In an environment where more and more research is published every day, a researcher profile will help you to:
There are a number of profiles that can be created, and you may find that more than one is useful in reaching your target audience. Your profile allows you to curate and control your professional online presence. As such your profile will need to be updated and managed, so allocate time to make sure they stay up to date. Talk to one of our Librarians to help you choose which tool is right for you and to help you manage your research profile.
ORCID (Open Researcher and Contributor iD) provides a persistent digital identifier that distinguishes you from every other researcher. This is especially problematic for people who have a common name e.g. Smith, J.
This unique ID will link you to your research publications and activities. ORCID is integrated into the research process from grant applications, submitting and publishing articles, through to citation databases such as Scopus.
ORCID is a not-for-profit organization that is international in scope, free to researchers and importantly, quick and easy to set up. All you need to do is register, add your information such as publications, affiliations, name variations, key words that describe your research. You can also decide who can see your profile using privacy settings.
A Google Scholar profile gives you access to a wider range of sources (especially conferences, technical reports and eprints) and it is freely available. However, be careful as it can be difficult to create a reliable H-index because the content is very fluid and double counting of duplicate records is common.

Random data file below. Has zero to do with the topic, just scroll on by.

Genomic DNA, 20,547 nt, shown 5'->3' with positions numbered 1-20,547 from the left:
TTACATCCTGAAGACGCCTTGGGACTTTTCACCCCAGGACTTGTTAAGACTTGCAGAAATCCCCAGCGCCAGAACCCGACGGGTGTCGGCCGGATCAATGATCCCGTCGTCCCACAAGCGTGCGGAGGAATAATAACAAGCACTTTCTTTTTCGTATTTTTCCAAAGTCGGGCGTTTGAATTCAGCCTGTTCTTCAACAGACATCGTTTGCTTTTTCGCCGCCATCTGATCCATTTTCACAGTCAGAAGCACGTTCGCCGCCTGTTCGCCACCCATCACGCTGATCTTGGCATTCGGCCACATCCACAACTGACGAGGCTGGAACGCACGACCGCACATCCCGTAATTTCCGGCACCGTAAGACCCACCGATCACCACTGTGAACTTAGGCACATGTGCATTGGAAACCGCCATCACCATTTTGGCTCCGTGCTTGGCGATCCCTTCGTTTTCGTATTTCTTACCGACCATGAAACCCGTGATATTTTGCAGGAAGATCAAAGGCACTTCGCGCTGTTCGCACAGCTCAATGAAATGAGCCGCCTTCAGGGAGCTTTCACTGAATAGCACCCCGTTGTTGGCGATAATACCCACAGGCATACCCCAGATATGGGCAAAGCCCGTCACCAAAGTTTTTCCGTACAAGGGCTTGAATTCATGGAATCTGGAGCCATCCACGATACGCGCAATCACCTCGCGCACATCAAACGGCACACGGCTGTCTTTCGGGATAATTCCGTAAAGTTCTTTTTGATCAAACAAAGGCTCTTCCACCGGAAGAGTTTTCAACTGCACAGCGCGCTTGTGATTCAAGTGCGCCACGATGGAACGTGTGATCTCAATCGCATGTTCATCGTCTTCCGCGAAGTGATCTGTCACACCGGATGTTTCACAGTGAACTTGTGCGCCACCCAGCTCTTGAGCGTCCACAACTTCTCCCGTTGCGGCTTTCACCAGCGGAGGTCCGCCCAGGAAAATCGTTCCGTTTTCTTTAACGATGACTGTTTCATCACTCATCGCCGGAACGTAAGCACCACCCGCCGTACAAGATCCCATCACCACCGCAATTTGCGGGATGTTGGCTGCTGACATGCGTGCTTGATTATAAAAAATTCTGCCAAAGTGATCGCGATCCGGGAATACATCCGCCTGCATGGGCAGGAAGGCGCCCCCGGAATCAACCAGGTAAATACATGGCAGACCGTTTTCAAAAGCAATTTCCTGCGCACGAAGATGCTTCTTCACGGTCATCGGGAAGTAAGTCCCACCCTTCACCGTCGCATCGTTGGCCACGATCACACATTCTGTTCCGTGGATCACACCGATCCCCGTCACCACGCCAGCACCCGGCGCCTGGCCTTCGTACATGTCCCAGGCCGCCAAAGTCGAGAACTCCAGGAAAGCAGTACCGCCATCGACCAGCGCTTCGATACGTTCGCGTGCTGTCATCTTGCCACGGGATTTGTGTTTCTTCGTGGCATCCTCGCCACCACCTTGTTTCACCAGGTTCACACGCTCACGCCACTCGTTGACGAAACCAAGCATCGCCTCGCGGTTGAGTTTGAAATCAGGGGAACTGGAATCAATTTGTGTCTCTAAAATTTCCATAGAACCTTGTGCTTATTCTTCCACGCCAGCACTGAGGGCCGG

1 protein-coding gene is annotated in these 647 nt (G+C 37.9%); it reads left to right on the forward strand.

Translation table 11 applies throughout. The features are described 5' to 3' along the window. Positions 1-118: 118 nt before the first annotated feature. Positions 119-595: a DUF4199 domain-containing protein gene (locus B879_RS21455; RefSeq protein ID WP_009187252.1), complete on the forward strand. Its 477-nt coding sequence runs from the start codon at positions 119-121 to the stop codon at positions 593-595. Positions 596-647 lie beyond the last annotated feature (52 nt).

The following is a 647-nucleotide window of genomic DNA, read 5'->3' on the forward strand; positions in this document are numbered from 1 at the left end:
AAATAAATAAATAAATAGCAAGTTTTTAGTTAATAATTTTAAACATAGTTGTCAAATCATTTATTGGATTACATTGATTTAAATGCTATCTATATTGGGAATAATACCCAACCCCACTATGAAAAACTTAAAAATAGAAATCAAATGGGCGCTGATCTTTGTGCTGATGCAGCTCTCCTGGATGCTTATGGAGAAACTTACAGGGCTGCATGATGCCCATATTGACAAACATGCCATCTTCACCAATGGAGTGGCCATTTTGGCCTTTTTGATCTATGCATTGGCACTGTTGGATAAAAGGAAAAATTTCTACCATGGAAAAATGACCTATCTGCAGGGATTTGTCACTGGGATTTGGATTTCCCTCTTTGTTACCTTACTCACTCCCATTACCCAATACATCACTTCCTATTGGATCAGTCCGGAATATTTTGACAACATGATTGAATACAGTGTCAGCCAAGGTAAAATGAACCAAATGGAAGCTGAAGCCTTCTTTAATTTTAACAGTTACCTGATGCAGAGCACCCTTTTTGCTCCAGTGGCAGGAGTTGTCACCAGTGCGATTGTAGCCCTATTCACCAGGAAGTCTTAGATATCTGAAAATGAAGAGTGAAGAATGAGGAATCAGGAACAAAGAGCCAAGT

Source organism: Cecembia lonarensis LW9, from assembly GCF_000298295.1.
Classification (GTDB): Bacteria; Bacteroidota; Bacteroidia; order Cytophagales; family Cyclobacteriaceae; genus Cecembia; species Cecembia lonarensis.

Anyone searching Google Scholar can find your profile and see a full list of your papers
1. Create a public Author Profile in Google Scholar Citations
2. Claim your papers
3. Group any duplicate papers
4. Your h-index will be automatically calculated
You can also create a Group profile for your research team to enable you to keep track of the outputs produced and their impact.
Altmetric is a free bookmarklet that collects statistics on interest in each article from Twitter, Facebook, science blogs, mainstream news outlets and many more sources.
Free software that generates many impact statistics including h-index, g-index, total cites, average cites etc.
Social Media platforms are useful tools for researchers to raise their profile within their peer groups and discipline. Many of these platforms ask you to share your publications on the site.
Please be aware that any publications you upload to the site must adhere to the copyright and licensing agreements you have with your publisher. Talk to the library if you would like to know more about copyright, open access and self archiving.